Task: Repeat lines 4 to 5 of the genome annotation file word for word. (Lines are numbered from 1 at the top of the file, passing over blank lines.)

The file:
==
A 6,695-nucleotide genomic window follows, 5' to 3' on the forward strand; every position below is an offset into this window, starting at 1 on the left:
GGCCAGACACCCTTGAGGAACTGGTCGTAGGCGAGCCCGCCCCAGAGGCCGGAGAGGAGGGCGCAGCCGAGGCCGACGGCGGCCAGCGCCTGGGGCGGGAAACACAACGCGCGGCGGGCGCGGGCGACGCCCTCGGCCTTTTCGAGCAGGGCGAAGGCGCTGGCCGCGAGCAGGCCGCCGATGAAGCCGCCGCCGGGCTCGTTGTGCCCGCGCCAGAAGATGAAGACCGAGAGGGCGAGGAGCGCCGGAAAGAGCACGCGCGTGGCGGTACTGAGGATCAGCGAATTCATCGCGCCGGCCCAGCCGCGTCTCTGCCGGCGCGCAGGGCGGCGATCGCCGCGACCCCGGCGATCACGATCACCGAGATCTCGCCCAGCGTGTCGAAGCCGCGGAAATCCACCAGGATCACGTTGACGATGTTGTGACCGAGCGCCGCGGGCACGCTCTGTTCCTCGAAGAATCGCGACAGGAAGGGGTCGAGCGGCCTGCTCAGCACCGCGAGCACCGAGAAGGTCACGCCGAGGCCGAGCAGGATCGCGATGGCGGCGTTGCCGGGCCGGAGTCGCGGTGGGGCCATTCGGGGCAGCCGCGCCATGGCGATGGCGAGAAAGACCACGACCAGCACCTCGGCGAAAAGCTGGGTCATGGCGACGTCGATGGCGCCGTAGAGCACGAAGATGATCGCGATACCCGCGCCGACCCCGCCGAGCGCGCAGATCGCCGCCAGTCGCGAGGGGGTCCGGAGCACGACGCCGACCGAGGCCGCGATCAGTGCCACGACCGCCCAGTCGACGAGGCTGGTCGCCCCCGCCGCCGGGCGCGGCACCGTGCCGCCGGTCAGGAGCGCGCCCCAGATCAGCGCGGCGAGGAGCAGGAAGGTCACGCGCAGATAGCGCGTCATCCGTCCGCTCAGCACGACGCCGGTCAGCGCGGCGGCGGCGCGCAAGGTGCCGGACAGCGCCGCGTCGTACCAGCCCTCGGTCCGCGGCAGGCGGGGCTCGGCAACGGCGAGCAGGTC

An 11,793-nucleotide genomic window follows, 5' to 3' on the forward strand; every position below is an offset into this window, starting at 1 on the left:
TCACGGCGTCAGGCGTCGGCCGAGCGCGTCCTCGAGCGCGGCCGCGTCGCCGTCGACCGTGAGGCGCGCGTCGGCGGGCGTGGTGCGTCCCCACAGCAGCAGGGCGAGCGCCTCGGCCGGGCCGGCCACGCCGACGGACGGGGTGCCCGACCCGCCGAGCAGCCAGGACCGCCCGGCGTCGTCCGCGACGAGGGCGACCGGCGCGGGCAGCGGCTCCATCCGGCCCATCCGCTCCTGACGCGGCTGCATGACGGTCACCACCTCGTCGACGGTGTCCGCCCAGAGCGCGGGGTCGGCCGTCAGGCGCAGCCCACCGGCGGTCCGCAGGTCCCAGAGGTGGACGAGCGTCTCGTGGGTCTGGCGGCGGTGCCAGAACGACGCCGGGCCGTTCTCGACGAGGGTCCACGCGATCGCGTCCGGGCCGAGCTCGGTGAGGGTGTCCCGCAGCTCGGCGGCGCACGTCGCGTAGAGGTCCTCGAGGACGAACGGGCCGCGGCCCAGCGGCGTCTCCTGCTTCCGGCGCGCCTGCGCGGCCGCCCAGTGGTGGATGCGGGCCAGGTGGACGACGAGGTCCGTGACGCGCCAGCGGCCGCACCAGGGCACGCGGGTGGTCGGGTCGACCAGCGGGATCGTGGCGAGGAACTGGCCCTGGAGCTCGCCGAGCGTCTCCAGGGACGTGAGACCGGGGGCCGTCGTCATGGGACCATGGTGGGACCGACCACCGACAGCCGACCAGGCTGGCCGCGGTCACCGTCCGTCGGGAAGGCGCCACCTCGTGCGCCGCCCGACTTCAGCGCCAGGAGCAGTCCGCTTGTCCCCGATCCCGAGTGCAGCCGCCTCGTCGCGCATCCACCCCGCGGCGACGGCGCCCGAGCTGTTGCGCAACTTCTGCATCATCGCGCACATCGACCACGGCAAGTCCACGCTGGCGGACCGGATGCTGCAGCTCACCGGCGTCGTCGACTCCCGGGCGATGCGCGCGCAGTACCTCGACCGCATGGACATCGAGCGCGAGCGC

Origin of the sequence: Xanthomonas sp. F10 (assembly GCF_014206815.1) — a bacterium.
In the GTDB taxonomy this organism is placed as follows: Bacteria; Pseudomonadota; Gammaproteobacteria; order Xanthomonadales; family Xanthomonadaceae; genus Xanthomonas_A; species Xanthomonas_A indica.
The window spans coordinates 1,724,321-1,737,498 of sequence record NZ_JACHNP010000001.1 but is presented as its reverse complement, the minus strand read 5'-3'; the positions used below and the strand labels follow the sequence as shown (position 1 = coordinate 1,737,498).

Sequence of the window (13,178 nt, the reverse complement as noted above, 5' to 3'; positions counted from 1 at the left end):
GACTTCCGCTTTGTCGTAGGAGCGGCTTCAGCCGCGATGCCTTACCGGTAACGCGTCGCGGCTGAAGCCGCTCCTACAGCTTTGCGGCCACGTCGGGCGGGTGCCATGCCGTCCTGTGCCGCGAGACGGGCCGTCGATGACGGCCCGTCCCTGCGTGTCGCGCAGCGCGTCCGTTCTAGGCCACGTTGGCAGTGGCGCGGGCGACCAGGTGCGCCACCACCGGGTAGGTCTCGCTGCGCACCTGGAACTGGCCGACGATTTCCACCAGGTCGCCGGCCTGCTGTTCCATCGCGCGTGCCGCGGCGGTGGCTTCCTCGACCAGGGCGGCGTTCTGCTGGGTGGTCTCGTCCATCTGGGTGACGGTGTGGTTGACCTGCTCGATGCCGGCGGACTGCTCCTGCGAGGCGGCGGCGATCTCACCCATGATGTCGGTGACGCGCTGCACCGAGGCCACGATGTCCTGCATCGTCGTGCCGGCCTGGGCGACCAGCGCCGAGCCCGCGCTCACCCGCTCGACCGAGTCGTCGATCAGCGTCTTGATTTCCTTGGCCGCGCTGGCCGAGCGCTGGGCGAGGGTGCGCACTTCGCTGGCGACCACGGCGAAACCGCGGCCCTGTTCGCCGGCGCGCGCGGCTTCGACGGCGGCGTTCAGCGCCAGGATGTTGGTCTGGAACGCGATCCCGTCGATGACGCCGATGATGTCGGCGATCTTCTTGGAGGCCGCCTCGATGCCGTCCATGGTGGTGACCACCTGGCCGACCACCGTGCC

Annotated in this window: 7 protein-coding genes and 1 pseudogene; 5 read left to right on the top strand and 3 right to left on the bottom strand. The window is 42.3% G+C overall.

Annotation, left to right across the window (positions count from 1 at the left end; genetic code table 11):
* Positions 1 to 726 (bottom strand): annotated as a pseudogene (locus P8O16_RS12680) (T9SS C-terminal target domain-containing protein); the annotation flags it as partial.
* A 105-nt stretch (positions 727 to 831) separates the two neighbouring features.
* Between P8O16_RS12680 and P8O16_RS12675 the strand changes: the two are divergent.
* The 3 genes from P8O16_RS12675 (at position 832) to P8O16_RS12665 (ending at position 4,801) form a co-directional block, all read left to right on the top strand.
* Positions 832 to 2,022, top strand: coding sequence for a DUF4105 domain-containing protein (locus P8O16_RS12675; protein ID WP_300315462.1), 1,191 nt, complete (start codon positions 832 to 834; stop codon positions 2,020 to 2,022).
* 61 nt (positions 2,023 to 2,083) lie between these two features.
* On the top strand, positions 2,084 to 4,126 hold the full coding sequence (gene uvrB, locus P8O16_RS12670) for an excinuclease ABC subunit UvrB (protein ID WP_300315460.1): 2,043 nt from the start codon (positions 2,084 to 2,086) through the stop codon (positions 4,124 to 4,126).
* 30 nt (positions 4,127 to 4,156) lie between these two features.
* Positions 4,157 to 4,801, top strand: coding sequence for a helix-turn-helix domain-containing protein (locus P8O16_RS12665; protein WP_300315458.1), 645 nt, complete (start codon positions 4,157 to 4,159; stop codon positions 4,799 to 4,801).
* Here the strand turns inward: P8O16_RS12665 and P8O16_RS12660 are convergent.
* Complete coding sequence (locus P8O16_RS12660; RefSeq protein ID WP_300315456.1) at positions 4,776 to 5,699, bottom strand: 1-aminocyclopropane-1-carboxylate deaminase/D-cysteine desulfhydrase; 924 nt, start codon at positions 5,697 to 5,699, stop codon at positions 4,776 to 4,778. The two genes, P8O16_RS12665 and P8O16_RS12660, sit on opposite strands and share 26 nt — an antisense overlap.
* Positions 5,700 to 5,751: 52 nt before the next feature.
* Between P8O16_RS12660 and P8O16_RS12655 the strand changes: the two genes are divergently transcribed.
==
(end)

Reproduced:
TCACGGCGTCAGGCGTCGGCCGAGCGCGTCCTCGAGCGCGGCCGCGTCGCCGTCGACCGTGAGGCGCGCGTCGGCGGGCGTGGTGCGTCCCCACAGCAGCAGGGCGAGCGCCTCGGCCGGGCCGGCCACGCCGACGGACGGGGTGCCCGACCCGCCGAGCAGCCAGGACCGCCCGGCGTCGTCCGCGACGAGGGCGACCGGCGCGGGCAGCGGCTCCATCCGGCCCATCCGCTCCTGACGCGGCTGCATGACGGTCACCACCTCGTCGACGGTGTCCGCCCAGAGCGCGGGGTCGGCCGTCAGGCGCAGCCCACCGGCGGTCCGCAGGTCCCAGAGGTGGACGAGCGTCTCGTGGGTCTGGCGGCGGTGCCAGAACGACGCCGGGCCGTTCTCGACGAGGGTCCACGCGATCGCGTCCGGGCCGAGCTCGGTGAGGGTGTCCCGCAGCTCGGCGGCGCACGTCGCGTAGAGGTCCTCGAGGACGAACGGGCCGCGGCCCAGCGGCGTCTCCTGCTTCCGGCGCGCCTGCGCGGCCGCCCAGTGGTGGATGCGGGCCAGGTGGACGACGAGGTCCGTGACGCGCCAGCGGCCGCACCAGGGCACGCGGGTGGTCGGGTCGACCAGCGGGATCGTGGCGAGGAACTGGCCCTGGAGCTCGCCGAGCGTCTCCAGGGACGTGAGACCGGGGGCCGTCGTCATGGGACCATGGTGGGACCGACCACCGACAGCCGACCAGGCTGGCCGCGGTCACCGTCCGTCGGGAAGGCGCCACCTCGTGCGCCGCCCGACTTCAGCGCCAGGAGCAGTCCGCTTGTCCCCGATCCCGAGTGCAGCCGCCTCGTCGCGCATCCACCCCGCGGCGACGGCGCCCGAGCTGTTGCGCAACTTCTGCATCATCGCGCACATCGACCACGGCAAGTCCACGCTGGCGGACCGGATGCTGCAGCTCACCGGCGTCGTCGACTCCCGGGCGATGCGCGCGCAGTACCTCGACCGCATGGACATCGAGCGCGAGCGC

Origin of the sequence: Xanthomonas sp. F10 (assembly GCF_014206815.1) — a bacterium.